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Octopus Cane: The Tutorial


Let’s just get right into it.  I’m going to show you how to make one of these guys:

You’ll need clay in white and black for the eyes, blue for the background, and a light and dark of whatever color you want your octopus to be (they can, after all, change color, so your choices are not limited).  I picked green, because I had green.  Funny how that works.

1) Make a skinner blend, then roll it up into a tube with the light side inside.  Reduce it and cut the cane into two pieces, one larger than the other, and squish the longer piece flat.

2) Then run it through a pasta machine on its largest setting.  Barring access to a pasta machine, do this.

3) Cut the flat tube into four equal pieces…

4) …then cut those pieces in half lengthwise.

5) Squish the dark end of each of your halves into a point.  These, if you haven’t already figured it out, are your tentacles.

6) Now for the head.  Pick up the second log all the way from step 1, and squish it into a light bulb shape.  You can make sure it’s the same length as the tentacles at this point, too.

7) Here’s where I forgot to take a few pictures, so read carefully.  Stack four tentacles on top of each other, and squish down the non-pointy/light side until it will fit on half of the narrow end of your light bulb.  Stick ’em on and arrange.  To attach them more firmly, run a toothpick along both sides of each tentacle.  Be patient- it’s fiddly.

I hope that makes sense.  Let me know if it doesn’t.  Next? Do the other four.

8) Now make two eyes.  First, roll out a thin black snake twice the length of your octopus cane.  Then roll out a sheet of white clay on the largest setting of your pasta machine, wrap the black snake, and cut it in half.  Voila!  Eyes.

9) That looks rather cephalopod-ish, no?  Now you just need to fill in the background.  Roll out your blue into a sheet as wide as your cane is long, then use your fingers to press down the edge like you did on the tentacles.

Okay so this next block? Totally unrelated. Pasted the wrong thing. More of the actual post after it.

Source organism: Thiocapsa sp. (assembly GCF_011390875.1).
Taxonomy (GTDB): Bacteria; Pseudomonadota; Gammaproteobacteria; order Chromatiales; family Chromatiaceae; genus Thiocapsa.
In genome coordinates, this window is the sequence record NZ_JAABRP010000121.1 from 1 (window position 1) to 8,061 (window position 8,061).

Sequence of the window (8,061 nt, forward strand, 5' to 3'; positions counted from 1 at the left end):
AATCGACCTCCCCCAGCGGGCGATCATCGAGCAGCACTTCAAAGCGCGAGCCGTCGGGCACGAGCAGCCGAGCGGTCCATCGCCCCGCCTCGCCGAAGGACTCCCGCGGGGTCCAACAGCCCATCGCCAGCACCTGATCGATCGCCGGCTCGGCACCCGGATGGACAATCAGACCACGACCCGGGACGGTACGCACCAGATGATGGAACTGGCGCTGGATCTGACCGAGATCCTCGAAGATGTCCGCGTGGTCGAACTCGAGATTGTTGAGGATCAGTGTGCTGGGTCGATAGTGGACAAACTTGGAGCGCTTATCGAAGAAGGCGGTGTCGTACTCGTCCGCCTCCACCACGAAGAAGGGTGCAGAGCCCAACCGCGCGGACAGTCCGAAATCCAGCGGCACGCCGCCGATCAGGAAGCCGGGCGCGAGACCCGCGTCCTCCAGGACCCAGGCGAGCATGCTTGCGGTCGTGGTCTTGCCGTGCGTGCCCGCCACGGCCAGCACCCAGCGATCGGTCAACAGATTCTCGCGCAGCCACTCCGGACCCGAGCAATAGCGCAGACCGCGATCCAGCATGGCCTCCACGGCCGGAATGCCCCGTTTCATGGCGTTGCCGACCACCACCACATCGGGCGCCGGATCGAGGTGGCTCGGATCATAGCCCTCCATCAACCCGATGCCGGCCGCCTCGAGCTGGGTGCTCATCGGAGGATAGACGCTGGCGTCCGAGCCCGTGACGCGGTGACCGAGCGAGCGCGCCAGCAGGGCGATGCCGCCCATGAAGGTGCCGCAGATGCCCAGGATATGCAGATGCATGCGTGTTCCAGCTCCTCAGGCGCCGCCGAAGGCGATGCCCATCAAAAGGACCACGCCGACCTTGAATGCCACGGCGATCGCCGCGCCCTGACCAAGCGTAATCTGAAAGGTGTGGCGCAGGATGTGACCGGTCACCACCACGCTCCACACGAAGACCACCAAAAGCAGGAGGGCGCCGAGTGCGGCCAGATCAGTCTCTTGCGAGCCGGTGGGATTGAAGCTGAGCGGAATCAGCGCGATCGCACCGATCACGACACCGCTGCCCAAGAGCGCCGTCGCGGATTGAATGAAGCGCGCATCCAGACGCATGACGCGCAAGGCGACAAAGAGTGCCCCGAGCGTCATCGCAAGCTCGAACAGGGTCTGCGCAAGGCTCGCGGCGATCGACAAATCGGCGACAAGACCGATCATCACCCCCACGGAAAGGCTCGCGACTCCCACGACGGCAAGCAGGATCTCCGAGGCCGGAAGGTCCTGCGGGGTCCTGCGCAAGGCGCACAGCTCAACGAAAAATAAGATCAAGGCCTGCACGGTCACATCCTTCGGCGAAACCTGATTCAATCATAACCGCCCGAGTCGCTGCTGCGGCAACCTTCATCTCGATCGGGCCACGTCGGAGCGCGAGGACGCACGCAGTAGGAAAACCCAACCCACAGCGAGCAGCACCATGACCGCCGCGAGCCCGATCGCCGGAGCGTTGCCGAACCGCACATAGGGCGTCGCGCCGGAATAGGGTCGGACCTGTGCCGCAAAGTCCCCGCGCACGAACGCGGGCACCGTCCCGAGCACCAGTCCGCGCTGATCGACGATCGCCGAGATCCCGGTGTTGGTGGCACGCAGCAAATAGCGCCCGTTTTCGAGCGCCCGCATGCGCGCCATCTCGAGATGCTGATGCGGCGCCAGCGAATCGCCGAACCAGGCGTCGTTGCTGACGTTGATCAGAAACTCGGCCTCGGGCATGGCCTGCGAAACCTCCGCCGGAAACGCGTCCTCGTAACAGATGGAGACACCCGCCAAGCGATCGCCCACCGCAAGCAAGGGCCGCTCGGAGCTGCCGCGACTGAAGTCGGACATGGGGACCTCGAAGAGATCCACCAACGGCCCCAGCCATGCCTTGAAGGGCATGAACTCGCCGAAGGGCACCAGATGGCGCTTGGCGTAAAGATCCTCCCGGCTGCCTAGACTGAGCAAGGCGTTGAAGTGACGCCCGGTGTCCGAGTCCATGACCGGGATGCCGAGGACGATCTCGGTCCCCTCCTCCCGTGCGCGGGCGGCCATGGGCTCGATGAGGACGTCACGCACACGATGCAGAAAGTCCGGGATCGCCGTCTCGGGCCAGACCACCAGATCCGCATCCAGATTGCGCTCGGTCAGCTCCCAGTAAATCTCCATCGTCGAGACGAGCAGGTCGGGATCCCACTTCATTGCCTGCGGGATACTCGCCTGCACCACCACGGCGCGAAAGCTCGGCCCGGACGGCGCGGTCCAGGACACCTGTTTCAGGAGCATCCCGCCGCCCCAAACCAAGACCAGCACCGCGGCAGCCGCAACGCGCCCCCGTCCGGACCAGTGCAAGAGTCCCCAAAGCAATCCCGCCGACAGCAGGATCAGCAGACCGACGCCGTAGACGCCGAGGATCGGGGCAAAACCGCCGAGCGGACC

10) Stick this pointy end between two tentacles, then cut it to the same length as the tentacles.  Then take it out, and use it to cut enough pieces of the same shape to fit between all the tentacles.  Stick ’em in.

11) And when you’re done with the tentacles, fill in the rest of the gaps until it’s round.

12) Wrap the whole thing around once or twice with the same blue, then reduce the cane to your desired size.

Yup.  That’s an octopus.

7 Comments leave one →
  1. 05/03/2010 7:43 AM

    Wow – that really is an octopus. I’m amazed at how clay caning works. Great tutorial – I’m stumbling you.

  2. 05/03/2010 7:35 PM

    Great tute, Octopi are kewl, right up there with squids!

    • 05/05/2010 11:27 AM

      Now all I have to do is figure out a Cuttlefish cane, and maybe a Nautilus, and my collection will be complete.

  3. 05/05/2010 5:37 AM

    Oh my goodness! he is cute.

    I never knew I had a cephalopod infatuation until I discovered you.

  4. 05/11/2010 11:31 AM

    OMG, that is seriously the greatest button design and use of clay I’ve ever seen!!!!! :)

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